Joe Bonamassa (photo: Carolyn McCoy)
Words by Carolyn McCoy
Ah, the guitar. Such a fabulous instrument — so versatile and emotive. When placed in the right hands the guitar can sing, squeal, moan, groan, and wail. It can pierce your heart, your soul, and your whole being with the right combination of strings. The guitar is sexy, and can make you feel things your mom told you not to feel. When one bears witness to a true master of the guitar at work, one can experience God — and so, with that preface, I introduce to you blues-rock guitarist Joe Bonamassa.
Bonamassa is not one of those “I am gonna shred so hard and flaunt my ego through my fretboard” kind of guitarists. He’s a classy guy with decades of technical guitar and instrument experience behind him. His precise playing, his focused noodling, and his passion for the guitar places him a cut above other guitarists of his stature. He is a true aficionado and self-professed gear nerd. My understanding is that his gear, vintage guitar, and amp collection needs its own building and has been affectionately named the “Bona-seam.”
His recent two-night stint at Oakland’s Paramount Theater Of The Arts was a classic blues-rock show and Bonamassa used the art-deco backdrop of the Paramount to showcase many guitars from his collection. When I say, he’s a classy guy, I mean that in many ways: from his tailored blue suit, slicked-back hair, and constant use of sunglasses to his appreciation of his backing band that enfolded him with such a force of sound.
Bonamassa’s band is filled to the brim with incredible international talent, including Nashville recording legend Michael Rhodes (bass), Rock & Roll Hall of Famer Reese Wynans (piano/organ), Paulie Cerra (sax), Lee Thornburg (trumpet), and Jade MacRae and Juanita Tippins who delivered powerhouse vocals and synchronized dance moves for every number.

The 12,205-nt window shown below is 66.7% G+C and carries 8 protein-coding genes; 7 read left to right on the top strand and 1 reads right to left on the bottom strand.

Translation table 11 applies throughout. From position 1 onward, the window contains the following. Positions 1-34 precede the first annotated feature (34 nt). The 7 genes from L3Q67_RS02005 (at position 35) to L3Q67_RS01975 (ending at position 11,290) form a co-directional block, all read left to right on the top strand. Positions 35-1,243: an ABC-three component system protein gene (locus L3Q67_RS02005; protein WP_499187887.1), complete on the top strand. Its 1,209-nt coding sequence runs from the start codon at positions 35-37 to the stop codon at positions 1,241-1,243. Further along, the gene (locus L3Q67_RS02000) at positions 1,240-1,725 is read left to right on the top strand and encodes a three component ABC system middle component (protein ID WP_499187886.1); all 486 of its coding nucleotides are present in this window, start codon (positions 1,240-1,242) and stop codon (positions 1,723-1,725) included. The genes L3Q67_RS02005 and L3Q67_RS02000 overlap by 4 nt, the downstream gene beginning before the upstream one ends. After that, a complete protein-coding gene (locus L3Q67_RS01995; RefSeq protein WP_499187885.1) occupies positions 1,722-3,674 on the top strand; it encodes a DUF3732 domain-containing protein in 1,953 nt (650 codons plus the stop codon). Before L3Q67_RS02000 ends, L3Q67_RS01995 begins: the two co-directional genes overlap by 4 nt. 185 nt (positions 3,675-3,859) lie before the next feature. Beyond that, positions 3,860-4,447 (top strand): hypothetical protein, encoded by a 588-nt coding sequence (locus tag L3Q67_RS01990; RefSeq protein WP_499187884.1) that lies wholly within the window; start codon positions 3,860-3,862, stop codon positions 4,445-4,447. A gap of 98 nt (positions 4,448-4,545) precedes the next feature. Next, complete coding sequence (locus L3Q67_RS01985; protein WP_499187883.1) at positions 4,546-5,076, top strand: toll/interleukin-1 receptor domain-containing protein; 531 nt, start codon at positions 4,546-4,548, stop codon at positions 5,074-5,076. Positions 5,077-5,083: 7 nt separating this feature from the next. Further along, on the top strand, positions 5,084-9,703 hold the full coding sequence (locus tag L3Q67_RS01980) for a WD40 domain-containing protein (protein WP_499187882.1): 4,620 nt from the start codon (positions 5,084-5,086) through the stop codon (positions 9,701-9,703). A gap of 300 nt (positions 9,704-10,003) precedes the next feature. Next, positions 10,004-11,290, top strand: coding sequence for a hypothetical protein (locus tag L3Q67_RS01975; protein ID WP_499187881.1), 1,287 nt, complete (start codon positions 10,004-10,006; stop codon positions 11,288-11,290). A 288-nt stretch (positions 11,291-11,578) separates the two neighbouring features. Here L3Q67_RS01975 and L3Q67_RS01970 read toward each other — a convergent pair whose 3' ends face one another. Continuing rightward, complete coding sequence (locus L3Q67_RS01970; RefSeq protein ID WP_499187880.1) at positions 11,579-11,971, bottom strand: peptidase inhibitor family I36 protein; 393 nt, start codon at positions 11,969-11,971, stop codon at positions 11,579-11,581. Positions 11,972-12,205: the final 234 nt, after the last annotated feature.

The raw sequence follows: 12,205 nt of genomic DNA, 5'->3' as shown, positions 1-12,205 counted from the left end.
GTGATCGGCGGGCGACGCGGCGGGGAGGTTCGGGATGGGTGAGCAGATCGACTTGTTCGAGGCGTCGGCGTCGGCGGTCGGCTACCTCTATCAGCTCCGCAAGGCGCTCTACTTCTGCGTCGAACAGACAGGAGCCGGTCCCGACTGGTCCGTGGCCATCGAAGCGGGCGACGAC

Bonamassa opened the night with a few songs from his latest release Redemption. As the first hints of the rocking “Evil Mama” started, the crowd went wild. The high energy progressed with “King Bee Shakedown,” then on to the gentle and heart-breaking beauty of “Self-inflicted Wounds,” his voice full, soulful, and deep. By the time he was finished with the searing blues groove of “Sloe Gin,” only halfway through the show, Bonamassa received his first of four standing ovations from the audience. The two hours of performance showcased more of his original music, including “Just ‘Cos You Can Don’t Mean You Should,” “This Train,” and “How Deep This River Runs,” with the only cover being a sexy and seductive version of “I Can’t Quit You Baby” that put the Led Zeppelin version to shame.
The evening’s music ended with “Woke Up Dreaming,” Bonamassa alone on stage with an acoustic guitar that his hands rode like a bucking bronco, fingers so fast and precise that it was magic to witness. The whole band then rejoined Bonamassa as they said farewell to us all with “Mountain Time,” with its lyrics that state “And she takes me somewhere / And it’s good to be there / And she pulls me into her bright golden wing.” With those lyrics in mind, I sit in wonder of how similar feelings have been created upon seeing Joe Bonamassa live. He took me somewhere, it was good to be there, and he pulled me all into his bright golden wings, all with his wondrous guitars.